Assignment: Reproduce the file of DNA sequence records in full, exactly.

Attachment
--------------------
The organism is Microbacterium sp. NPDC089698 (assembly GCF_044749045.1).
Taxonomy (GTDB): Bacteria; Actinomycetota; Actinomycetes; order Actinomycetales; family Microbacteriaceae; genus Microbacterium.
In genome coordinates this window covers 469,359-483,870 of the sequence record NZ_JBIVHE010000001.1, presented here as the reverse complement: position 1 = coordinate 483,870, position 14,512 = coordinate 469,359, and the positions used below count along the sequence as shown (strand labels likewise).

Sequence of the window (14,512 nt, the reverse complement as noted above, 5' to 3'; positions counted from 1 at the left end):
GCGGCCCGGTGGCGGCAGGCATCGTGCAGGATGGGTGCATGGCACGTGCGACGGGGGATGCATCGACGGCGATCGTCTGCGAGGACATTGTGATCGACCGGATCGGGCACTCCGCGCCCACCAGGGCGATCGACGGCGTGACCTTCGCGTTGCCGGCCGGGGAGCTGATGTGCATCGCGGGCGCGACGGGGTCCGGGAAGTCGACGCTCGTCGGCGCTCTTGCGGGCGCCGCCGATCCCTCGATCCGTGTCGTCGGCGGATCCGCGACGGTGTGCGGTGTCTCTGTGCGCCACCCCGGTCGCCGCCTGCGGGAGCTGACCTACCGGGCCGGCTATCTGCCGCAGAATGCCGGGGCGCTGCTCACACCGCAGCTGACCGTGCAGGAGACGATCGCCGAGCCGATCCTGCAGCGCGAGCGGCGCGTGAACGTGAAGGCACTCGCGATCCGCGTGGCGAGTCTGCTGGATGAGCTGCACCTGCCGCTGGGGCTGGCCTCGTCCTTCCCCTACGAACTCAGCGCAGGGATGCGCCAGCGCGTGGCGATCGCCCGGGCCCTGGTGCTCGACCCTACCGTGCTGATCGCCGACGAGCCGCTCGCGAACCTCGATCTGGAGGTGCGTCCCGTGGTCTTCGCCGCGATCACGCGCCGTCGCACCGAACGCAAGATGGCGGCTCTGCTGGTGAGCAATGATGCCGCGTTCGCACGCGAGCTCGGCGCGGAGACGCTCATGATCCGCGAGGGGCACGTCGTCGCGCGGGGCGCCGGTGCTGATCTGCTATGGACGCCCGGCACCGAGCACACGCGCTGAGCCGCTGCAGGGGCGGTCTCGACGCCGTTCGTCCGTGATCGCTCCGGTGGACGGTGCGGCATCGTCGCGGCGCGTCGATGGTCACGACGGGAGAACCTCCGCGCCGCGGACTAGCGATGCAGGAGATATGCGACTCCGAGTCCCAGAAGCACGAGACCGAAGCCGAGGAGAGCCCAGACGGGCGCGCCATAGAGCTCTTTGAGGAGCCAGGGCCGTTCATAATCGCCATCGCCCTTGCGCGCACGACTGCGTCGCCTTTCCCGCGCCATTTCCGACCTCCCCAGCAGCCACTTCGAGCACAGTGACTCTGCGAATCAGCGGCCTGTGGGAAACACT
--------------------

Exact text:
The organism is Microbacterium sp. NPDC089698 (assembly GCF_044749045.1).
Taxonomy (GTDB): Bacteria; Actinomycetota; Actinomycetes; order Actinomycetales; family Microbacteriaceae; genus Microbacterium.
In genome coordinates this window covers 469,359-483,870 of the sequence record NZ_JBIVHE010000001.1, presented here as the reverse complement: position 1 = coordinate 483,870, position 14,512 = coordinate 469,359, and the positions used below count along the sequence as shown (strand labels likewise).

Sequence of the window (14,512 nt, the reverse complement as noted above, 5' to 3'; positions counted from 1 at the left end):
GCGGCCCGGTGGCGGCAGGCATCGTGCAGGATGGGTGCATGGCACGTGCGACGGGGGATGCATCGACGGCGATCGTCTGCGAGGACATTGTGATCGACCGGATCGGGCACTCCGCGCCCACCAGGGCGATCGACGGCGTGACCTTCGCGTTGCCGGCCGGGGAGCTGATGTGCATCGCGGGCGCGACGGGGTCCGGGAAGTCGACGCTCGTCGGCGCTCTTGCGGGCGCCGCCGATCCCTCGATCCGTGTCGTCGGCGGATCCGCGACGGTGTGCGGTGTCTCTGTGCGCCACCCCGGTCGCCGCCTGCGGGAGCTGACCTACCGGGCCGGCTATCTGCCGCAGAATGCCGGGGCGCTGCTCACACCGCAGCTGACCGTGCAGGAGACGATCGCCGAGCCGATCCTGCAGCGCGAGCGGCGCGTGAACGTGAAGGCACTCGCGATCCGCGTGGCGAGTCTGCTGGATGAGCTGCACCTGCCGCTGGGGCTGGCCTCGTCCTTCCCCTACGAACTCAGCGCAGGGATGCGCCAGCGCGTGGCGATCGCCCGGGCCCTGGTGCTCGACCCTACCGTGCTGATCGCCGACGAGCCGCTCGCGAACCTCGATCTGGAGGTGCGTCCCGTGGTCTTCGCCGCGATCACGCGCCGTCGCACCGAACGCAAGATGGCGGCTCTGCTGGTGAGCAATGATGCCGCGTTCGCACGCGAGCTCGGCGCGGAGACGCTCATGATCCGCGAGGGGCACGTCGTCGCGCGGGGCGCCGGTGCTGATCTGCTATGGACGCCCGGCACCGAGCACACGCGCTGAGCCGCTGCAGGGGCGGTCTCGACGCCGTTCGTCCGTGATCGCTCCGGTGGACGGTGCGGCATCGTCGCGGCGCGTCGATGGTCACGACGGGAGAACCTCCGCGCCGCGGACTAGCGATGCAGGAGATATGCGACTCCGAGTCCCAGAAGCACGAGACCGAAGCCGAGGAGAGCCCAGACGGGCGCGCCATAGAGCTCTTTGAGGAGCCAGGGCCGTTCATAATCGCCATCGCCCTTGCGCGCACGACTGCGTCGCCTTTCCCGCGCCATTTCCGACCTCCCCAGCAGCCACTTCGAGCACAGTGACTCTGCGAATCAGCGGCCTGTGGGAAACACT